Mary Hartshorne asks if speech, language and communication are forgotten skills and gives a compelling response to this intriguing thought
Having worked in the field of children’s speech, language and communication for nearly 40 years, it is perhaps not surprising that communication skills come top of my priority list when I think about what’s important for children. But that’s not the case for everyone; many people are unaware of just how critical these skills are.
Recently, Education Secretary Damian Hinds announced a new collation of companies and charities whose objective would be to promote the importance of the home learning environment in supporting children’s early language. He considered it a “scandal” that some children start school unable to speak in full sentences. There was quite a bit of media interest in this and when asked why this was happening, I focused on the fact that while many people see the importance of reading, a healthy diet, physical exercise – learning to talk is not seen as part of this list. It’s interesting that in Damian Hinds’ speech, he very quickly moves onto the importance of learning to read.
And yet there is plenty of robust evidence that clearly shows the importance of early language underpinning reading:
- Language at age two predicts reading, maths and writing when children start school
- Early language is the single most important factor in influencing literacy levels at age 11, more important than behaviour, peer relationships, emotional wellbeing, positive interaction and attention.
Even more importantly, the role adults play in helping children to read, eat properly and exercise is well understood, but frequently there is a belief that children just learn to talk by themselves. ‘It just happens.’ In actual fact, the adults’ role in supporting language development is critical, so Damian Hind’s speech is welcomed.
Fortunately, the tide may be turning, certainly in schools. A couple of major reports show just how aware teachers are of the importance of good spoken language skills in children; in one survey, over two-thirds of teachers across primary and secondary schools felt it was very important that communication skills were taught in schools. Another survey saw language as opening doors, unlocking the world of reading, writing, learning and releasing children’s potential to grow.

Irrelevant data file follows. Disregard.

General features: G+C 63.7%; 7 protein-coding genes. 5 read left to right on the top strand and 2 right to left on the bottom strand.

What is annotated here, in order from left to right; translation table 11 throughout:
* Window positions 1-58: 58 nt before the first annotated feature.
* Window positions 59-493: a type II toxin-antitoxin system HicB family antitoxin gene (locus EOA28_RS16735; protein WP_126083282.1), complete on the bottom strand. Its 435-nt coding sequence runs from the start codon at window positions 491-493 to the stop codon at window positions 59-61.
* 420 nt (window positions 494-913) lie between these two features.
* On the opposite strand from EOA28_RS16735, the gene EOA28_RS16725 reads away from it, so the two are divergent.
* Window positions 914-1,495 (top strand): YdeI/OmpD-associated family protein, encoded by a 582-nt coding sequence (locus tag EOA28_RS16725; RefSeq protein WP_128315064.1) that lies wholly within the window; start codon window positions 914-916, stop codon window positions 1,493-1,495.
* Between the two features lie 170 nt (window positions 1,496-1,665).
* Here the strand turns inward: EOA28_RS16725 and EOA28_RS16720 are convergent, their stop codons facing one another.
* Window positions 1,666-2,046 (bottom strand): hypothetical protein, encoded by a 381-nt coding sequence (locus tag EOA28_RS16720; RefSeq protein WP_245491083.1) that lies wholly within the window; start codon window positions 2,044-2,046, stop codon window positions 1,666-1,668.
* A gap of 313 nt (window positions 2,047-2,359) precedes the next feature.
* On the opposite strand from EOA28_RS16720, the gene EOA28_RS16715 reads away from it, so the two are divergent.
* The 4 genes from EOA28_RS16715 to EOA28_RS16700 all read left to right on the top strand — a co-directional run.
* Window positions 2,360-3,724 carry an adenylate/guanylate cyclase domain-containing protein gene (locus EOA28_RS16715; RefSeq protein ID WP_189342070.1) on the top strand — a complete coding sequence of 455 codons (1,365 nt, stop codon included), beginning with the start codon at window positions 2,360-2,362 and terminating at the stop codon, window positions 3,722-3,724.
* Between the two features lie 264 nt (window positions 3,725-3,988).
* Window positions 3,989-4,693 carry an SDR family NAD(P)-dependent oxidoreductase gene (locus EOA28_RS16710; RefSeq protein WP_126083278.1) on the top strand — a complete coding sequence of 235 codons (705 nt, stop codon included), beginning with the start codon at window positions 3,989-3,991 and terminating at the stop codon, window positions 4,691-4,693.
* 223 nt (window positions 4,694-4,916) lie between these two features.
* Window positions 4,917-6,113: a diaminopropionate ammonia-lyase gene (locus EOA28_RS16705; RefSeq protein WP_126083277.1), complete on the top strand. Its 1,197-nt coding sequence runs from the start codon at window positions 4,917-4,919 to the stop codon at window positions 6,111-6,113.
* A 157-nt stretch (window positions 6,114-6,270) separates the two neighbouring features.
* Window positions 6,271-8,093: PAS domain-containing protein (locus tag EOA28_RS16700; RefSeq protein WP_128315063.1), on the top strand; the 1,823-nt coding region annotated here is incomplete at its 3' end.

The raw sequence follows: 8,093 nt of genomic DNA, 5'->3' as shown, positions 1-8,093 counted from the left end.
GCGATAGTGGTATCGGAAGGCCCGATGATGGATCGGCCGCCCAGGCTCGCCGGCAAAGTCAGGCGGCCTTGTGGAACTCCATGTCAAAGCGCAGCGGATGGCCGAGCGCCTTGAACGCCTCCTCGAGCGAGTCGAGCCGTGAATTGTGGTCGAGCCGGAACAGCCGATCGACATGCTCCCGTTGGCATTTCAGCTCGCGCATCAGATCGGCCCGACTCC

If anything, with a move towards a service-driven economy, employers see communication skills as even more critical. Time and again employer surveys rate young people’s communication skills as the most important skill needed for their first job. Although, they also report that they are the skills most lacking in new recruits and there’s been a call for the gap between what’s taught in schools and what’s needed in the workplace to be addressed.
Added to this, young people themselves also recognise the importance of having good communication skills:
“Good communication is one of the most important skills anyone could have..”
“Oh my God, it just affects everything.”
People knowing about children’s speech, language and communication matters. Without an understanding of the importance of these skills, it’s easy for them to get left off the ‘most important’ list and critically, it is easy for children who have difficulty learning to communicate – children with speech, language and communication needs (SLCN) to get missed. This was one of the key findings of Bercow: Ten Years On, a national review of provision for children and young people with SLCN.
It found a lack of awareness of the importance of children’s communication, especially in decision-makers. The report of the review, led by I CAN and the Royal College of Speech and Language Therapists (RCSLT) was published in March this year. It found that children’s communication wasn’t prioritised in national and local strategy. Because of this, the report found a lack of focus on spoken language in the way children learn and, in the systems, which ensure parents and carers have the information and services they need to support early language. It found a postcode lottery of services for children with SLCN; the support children get depends on where they live and often, on which school or setting they go to.
More optimistically, the report also draws on the many examples of effective practice which were presented in oral evidence sessions. From these, powerful recommendations, strategic solutions are presented.
It is encouraging that children’s early language is so prominent in the government’s Social Mobility Action Plan, with widespread recognition of the ‘word gap’ between young children in disadvantaged areas and their peers. This isn’t enough; speech, language and communication continue to be important beyond age five. Children need language to learn, understand what they read, solve problems and manage their emotions right through adolescence and into adulthood. Likewise, many children with SLCN have long-term difficulties for which they need on-going support. More needs to be done.
The report and recommendations are complemented by a website http://www.bercow10yearson.com It hosts a wealth of calls to action and practical steps to change for everyone: school staff, practitioners working early years, parents, young people and commissioners. Take a look, take action, sign the petition asking for a full government response and keep up-to-date with progress by following #Bercow10.
Head of Evidence
Tel: +44 (0)20 7843 2510